1 It is not, however, visible from the grounds.
2 In no place save from the windows in the castle walls is there an available exit.
3 I could see that the bolt of the lock had not been shot, but the door is fastened from the inside.
4 And then I started, broad awake and in full possession of my senses, and ran screaming from the place.
5 I feared to go very far from the station, as we had arrived late and would start as near the correct time as possible.
6 I could see from the flash of our lamps, as the rays fell on them, that the horses were coal-black and splendid animals.
7 When I came in he cleared the books and papers from the table; and with him I went into plans and deeds and figures of all sorts.
8 Buda-Pesth seems a wonderful place, from the glimpse which I got of it from the train and the little I could walk through the streets.
9 I could not enter it, as I had not the key of the door leading to it from the house, but I have taken with my kodak views of it from various points.
10 In this respect it is different from the general run of roads in the Carpathians, for it is an old tradition that they are not to be kept in too good order.
11 As I looked back I saw the steam from the horses of the coach by the light of the lamps, and projected against it the figures of my late companions crossing themselves.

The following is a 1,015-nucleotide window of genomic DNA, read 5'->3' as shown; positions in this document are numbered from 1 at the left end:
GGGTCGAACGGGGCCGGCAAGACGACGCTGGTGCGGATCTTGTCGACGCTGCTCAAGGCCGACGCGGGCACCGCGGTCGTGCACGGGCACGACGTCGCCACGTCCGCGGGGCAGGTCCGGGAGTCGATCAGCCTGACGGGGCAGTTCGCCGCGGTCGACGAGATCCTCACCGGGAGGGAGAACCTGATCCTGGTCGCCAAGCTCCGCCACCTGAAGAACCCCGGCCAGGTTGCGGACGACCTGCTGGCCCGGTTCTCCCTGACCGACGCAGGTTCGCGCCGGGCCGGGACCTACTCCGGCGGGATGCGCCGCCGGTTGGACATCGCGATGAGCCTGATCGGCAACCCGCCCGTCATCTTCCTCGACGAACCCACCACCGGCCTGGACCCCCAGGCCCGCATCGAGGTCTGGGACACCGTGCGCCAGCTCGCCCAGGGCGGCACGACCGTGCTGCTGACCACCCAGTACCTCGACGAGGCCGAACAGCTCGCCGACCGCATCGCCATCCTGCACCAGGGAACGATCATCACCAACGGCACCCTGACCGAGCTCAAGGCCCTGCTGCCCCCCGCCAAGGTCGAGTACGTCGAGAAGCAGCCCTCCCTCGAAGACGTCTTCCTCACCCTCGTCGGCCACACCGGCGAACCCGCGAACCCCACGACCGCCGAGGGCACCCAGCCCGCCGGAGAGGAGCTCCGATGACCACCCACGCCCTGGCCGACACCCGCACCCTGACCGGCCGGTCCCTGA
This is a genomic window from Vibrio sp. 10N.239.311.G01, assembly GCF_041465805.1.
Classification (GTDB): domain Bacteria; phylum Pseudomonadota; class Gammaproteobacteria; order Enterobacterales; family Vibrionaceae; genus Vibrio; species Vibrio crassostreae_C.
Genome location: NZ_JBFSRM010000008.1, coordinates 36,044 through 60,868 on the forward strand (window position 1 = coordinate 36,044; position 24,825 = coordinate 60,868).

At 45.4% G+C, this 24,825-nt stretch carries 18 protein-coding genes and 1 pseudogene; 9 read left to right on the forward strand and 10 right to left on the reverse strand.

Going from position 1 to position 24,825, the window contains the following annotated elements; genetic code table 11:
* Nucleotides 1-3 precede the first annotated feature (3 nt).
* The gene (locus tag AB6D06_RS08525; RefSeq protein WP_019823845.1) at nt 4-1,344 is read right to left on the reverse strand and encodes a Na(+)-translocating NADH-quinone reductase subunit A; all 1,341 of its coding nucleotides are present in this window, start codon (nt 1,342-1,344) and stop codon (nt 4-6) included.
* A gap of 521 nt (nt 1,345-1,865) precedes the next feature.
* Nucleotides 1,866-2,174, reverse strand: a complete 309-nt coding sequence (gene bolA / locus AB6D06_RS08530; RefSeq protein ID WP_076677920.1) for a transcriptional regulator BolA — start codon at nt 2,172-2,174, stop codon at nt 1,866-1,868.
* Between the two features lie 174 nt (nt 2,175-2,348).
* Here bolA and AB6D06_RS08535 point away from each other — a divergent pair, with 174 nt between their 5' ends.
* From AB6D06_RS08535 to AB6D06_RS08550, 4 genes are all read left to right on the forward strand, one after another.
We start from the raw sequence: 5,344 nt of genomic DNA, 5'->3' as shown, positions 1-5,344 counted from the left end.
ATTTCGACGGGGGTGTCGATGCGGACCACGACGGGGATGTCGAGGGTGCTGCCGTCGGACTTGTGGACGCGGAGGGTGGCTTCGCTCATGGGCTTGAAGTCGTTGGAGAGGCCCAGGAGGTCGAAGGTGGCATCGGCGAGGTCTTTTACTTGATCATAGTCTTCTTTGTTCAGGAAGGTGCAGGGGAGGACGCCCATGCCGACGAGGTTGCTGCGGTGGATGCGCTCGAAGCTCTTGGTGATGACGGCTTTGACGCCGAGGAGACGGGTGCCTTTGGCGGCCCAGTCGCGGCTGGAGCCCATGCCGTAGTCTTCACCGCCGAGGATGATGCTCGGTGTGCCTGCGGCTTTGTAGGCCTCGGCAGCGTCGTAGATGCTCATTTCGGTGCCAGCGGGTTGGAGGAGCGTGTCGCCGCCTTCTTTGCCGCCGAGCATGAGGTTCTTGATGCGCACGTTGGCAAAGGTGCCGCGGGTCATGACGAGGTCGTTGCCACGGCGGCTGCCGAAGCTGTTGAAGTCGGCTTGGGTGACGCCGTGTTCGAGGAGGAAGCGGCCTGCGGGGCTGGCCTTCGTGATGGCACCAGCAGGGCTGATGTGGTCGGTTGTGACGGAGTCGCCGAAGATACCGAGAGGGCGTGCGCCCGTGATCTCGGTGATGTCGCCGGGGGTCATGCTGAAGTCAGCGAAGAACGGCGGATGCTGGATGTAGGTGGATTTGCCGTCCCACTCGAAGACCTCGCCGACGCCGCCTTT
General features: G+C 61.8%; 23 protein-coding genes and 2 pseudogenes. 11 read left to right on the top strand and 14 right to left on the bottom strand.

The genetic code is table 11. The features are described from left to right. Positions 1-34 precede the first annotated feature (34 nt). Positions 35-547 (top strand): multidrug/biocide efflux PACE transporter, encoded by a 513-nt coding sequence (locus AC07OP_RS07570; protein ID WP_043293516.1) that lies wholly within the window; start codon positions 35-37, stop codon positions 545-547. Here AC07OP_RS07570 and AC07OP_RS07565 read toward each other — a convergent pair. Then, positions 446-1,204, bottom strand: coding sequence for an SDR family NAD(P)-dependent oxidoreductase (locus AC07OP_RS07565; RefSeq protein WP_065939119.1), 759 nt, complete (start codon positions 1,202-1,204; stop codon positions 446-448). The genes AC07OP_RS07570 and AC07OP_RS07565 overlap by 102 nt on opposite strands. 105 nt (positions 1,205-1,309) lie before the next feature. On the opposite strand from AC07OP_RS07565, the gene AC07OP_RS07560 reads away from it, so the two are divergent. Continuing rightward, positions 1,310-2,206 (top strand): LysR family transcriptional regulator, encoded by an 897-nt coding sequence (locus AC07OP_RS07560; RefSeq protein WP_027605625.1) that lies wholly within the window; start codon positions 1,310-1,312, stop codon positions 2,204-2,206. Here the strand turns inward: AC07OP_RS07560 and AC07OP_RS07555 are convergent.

12 I tried it harder, and found that it was not really locked, but that the resistance came from the fact that the hinges had fallen somewhat, and the heavy door rested on the floor.
13 Still, it was better than living alone in the rooms which I had come to hate from the presence of the Count, and after trying a little to school my nerves, I found a soft quietude come over me.
14 Sometimes we saw little towns or castles on the top of steep hills such as we see in old missals; sometimes we ran by rivers and streams which seemed from the wide stony margin on each side of them to be subject to great floods.
15 But my very feelings changed to repulsion and terror when I saw the whole man slowly emerge from the window and begin to crawl down the castle wall over that dreadful abyss, face down with his cloak spreading out around him like great wings.
16 He seemed thoroughly to understand, and went on to ask if there would be any practical difficulty in having one man to attend, say, to banking, and another to look after shipping, in case local help were needed in a place far from the home of the banking solicitor.
17 Last night the Count asked me in the suavest tones to write three letters, one saying that my work here was nearly done, and that I should start for home within a few days, another that I was starting on the next morning from the time of the letter, and the third that I had left the castle and arrived at Bistritz.
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